Former two-term New Smyrna Beach Mayor Adam Barringer is announcing today his candidacy for the Republican nomination in Florida’s Sixth Congressional District, which encompasses Putnam, Flagler, St. Johns, and Volusia counties.
He certainly will not be the only Republican in the race. However, what sets this self-styled “conservative Republican” apart from some of his competition is his deep-seated ties to the district: especially to New Smyrna Beach itself, which he moved to in 1979, finished middle and high school there before coming back after college to build a life, with a successful career in the hospitality industry and a thriving family.
It’s that combination of locality and family values that lays the cornerstone for the narrative he hopes to share with District 6 voters.
“I grew up in New Smyrna Beach within the Sixth Congressional District of Florida. This is where I went to middle and high school, where I’ve built my successful small businesses and where the people here have twice elected me their hometown mayor. I know and love this part of our great state, and believe I am the best candidate to represent this area and our shared Republican values,” Barringer said in a written statement.
The candidate hopes to parlay his experience “as a successful small business owner” and his “knowledge of our district” to advance a free-market reform agenda focusing on “healthcare, tax reform, education, national defense, and our natural resources.”
As well, like many Republicans, he is not a fan of the Affordable Care Act, dubbing it the “Un-Affordable Health Care Act.”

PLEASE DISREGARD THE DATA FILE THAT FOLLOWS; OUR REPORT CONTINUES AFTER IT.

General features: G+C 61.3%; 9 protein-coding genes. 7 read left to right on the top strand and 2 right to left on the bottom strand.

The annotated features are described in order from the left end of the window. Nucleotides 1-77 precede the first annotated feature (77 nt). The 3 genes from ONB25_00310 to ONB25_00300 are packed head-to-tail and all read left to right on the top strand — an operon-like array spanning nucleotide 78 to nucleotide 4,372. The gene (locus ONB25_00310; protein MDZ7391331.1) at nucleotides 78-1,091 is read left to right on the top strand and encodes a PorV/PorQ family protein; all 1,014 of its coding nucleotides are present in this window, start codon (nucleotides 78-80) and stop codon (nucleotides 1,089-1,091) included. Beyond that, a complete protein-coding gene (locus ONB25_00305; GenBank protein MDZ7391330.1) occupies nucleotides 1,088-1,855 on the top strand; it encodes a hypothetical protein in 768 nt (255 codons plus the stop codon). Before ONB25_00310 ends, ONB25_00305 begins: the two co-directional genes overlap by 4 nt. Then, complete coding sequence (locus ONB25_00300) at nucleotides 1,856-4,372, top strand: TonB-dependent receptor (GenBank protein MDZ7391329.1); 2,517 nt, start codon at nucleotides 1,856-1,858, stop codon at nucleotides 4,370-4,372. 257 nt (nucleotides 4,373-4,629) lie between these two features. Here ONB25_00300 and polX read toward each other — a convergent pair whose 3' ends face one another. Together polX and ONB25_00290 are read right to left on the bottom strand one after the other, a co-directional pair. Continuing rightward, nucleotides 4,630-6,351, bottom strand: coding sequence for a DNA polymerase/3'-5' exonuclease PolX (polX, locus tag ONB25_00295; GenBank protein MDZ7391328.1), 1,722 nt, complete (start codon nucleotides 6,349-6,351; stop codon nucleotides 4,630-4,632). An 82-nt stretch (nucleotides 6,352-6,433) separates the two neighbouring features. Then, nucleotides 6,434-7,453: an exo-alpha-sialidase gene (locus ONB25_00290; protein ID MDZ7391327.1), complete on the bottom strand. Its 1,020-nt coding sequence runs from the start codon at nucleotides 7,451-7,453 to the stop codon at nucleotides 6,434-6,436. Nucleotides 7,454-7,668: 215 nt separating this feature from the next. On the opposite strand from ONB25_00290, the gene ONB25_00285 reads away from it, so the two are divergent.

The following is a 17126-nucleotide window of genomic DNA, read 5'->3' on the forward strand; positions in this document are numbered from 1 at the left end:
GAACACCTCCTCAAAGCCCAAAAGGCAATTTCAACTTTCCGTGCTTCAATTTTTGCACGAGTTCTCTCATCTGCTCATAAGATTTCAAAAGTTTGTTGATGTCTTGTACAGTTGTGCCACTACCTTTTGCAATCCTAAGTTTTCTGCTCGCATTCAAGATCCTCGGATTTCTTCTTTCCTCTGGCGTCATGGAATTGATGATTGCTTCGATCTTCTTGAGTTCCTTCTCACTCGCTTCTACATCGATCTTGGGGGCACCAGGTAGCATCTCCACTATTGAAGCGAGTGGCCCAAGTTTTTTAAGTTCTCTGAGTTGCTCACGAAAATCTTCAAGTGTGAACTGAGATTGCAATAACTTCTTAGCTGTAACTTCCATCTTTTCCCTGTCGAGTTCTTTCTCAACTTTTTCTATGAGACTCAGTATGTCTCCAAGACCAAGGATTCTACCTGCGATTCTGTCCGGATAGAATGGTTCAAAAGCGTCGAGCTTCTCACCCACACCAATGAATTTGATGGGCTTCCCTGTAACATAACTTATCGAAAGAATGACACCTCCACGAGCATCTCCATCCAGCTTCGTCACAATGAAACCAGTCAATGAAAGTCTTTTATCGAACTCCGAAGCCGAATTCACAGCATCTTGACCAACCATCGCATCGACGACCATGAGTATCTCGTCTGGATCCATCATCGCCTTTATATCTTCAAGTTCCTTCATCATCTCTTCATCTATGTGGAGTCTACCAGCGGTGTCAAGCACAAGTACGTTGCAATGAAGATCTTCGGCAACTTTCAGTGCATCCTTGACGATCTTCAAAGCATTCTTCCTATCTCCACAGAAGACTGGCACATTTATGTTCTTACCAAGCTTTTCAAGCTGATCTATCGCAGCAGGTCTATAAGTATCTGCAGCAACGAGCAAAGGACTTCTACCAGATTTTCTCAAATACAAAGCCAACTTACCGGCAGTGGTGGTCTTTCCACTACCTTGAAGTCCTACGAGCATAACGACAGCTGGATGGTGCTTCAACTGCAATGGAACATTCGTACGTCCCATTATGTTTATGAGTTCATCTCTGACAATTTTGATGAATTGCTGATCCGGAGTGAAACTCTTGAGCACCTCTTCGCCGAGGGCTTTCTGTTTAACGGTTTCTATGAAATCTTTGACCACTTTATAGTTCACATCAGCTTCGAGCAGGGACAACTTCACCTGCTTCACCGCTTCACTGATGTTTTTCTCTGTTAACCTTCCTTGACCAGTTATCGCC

Additionally, Barringer is a critic of the current tax code, which he believes is onerous to typical American families and small business owners; he advocates the Fair Tax.
“Like millions of Americans who are just trying to manage their family finances or run a small business, I’ve had to battle with the IRS. The IRS tax regulations and statutes contain over 4 million words. It is fair to say, the statutes and codes are complicated, now add in the politics of the IRS. We all know the IRS blatantly targeted conservative groups, while we had a Democrat in the White House. These experiences have taught me one thing,” he writes. “We need to adopt the Fair Tax.”
Beyond the Fair Tax, Barringer also opposes “burdensome government regulation” and “red tape,” which he believes interferes with the ability for small businesses to create jobs.
He also describes the Obama Administration’s treatment of returning military veterans as “shameful,” which he has an up-close perspective on; his son, Colby, is a returning Marine.
His conservatism extends to the educational front, on which he believes that “we must return education and curriculum decisions to the local level. This starts with eliminating Common Core.”
Finally, another principle at the heart of his candidacy is a love for the region’s “rare and natural” resources. To that end, he cherishes good “stewardship and the protection of our natural resources,” citing this as a “responsibility handed down by our creator.”
Will Barringer be the heir apparent to current U.S. Rep. Ron DeSantis? One point in his favor is the strong reputation he has in Volusia County and surrounding areas. One possible scenario for this race could be that if a group of Republican candidates enter, the candidate with the strongest local ties might prevail in a crowded primary. If that happens, one cannot count this former mayor out.